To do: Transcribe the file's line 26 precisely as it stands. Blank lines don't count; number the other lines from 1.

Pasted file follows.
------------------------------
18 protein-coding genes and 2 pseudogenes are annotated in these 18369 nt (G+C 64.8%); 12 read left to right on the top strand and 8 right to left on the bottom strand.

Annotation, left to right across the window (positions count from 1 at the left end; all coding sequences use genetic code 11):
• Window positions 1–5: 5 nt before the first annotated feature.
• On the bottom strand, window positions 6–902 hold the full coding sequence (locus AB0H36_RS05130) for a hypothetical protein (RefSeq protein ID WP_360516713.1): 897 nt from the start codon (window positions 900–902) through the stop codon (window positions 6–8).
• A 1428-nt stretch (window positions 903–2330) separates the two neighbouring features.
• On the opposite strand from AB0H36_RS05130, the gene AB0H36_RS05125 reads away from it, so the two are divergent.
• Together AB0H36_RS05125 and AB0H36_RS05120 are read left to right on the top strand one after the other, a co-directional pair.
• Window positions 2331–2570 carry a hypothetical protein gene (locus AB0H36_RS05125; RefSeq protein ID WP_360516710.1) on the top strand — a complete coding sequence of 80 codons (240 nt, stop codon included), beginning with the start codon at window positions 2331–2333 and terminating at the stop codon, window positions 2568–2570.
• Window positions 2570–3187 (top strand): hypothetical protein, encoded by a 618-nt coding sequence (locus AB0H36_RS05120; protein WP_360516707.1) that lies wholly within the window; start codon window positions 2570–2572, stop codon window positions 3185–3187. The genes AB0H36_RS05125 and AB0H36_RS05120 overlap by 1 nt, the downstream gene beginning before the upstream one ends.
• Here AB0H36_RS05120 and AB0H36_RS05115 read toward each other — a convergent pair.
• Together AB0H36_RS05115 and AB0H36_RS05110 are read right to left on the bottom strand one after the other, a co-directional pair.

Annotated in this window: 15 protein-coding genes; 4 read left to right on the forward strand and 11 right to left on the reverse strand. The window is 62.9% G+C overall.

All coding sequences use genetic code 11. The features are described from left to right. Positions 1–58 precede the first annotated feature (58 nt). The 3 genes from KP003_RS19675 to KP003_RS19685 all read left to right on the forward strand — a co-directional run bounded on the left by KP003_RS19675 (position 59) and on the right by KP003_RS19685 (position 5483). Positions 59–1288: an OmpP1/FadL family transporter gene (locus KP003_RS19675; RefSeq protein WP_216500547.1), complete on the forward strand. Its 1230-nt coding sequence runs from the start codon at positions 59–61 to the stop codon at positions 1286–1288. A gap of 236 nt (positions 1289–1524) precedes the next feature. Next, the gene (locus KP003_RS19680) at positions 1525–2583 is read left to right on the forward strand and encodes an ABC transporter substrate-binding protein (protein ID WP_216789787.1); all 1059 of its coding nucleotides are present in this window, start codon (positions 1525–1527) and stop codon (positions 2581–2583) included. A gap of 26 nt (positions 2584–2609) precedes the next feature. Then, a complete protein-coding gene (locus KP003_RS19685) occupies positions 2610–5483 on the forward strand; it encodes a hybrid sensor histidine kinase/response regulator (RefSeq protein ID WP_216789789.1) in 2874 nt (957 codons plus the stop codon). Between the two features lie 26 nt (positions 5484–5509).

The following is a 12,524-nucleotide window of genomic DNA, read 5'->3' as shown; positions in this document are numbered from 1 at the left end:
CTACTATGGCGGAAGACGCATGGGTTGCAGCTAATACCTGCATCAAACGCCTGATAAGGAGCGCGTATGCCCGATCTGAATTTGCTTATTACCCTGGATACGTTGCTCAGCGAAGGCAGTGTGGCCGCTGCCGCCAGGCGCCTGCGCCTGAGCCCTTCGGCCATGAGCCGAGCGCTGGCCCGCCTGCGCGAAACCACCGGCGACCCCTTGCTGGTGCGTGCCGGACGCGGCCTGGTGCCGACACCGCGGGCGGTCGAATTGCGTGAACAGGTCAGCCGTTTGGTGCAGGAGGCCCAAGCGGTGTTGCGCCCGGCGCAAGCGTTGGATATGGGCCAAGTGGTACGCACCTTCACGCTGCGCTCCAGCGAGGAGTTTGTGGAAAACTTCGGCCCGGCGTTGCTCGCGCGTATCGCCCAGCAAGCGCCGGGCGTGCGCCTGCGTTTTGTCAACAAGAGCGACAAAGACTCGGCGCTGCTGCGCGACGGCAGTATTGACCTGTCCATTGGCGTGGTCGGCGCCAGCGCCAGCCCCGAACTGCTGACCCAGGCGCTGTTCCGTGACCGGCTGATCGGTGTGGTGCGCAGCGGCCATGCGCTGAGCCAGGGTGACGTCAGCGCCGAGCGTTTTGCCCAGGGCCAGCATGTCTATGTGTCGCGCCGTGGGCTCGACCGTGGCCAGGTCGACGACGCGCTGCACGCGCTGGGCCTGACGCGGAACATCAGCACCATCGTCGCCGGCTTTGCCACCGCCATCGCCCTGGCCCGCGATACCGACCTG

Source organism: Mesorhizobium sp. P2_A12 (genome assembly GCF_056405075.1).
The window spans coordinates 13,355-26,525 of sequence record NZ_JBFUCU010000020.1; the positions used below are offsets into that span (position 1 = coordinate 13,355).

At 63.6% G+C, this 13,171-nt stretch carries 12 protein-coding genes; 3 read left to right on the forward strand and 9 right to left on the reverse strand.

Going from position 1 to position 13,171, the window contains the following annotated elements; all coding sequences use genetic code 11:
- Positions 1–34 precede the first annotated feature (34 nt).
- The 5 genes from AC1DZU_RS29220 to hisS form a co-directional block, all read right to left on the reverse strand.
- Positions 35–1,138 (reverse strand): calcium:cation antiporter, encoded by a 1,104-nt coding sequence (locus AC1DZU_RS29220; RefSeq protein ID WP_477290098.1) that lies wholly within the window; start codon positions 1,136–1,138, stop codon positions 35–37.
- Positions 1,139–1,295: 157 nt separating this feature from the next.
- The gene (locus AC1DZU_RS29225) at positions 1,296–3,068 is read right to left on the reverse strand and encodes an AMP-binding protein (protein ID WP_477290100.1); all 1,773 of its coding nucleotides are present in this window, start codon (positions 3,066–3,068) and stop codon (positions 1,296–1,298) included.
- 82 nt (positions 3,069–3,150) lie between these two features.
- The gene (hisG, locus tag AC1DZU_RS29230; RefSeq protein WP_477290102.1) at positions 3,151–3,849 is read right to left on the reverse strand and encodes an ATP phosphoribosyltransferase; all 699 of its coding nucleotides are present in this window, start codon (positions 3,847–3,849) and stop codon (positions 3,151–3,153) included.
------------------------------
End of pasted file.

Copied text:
- The gene (hisG, locus tag AC1DZU_RS29230; RefSeq protein WP_477290102.1) at positions 3,151–3,849 is read right to left on the reverse strand and encodes an ATP phosphoribosyltransferase; all 699 of its coding nucleotides are present in this window, start codon (positions 3,847–3,849) and stop codon (positions 3,151–3,153) included.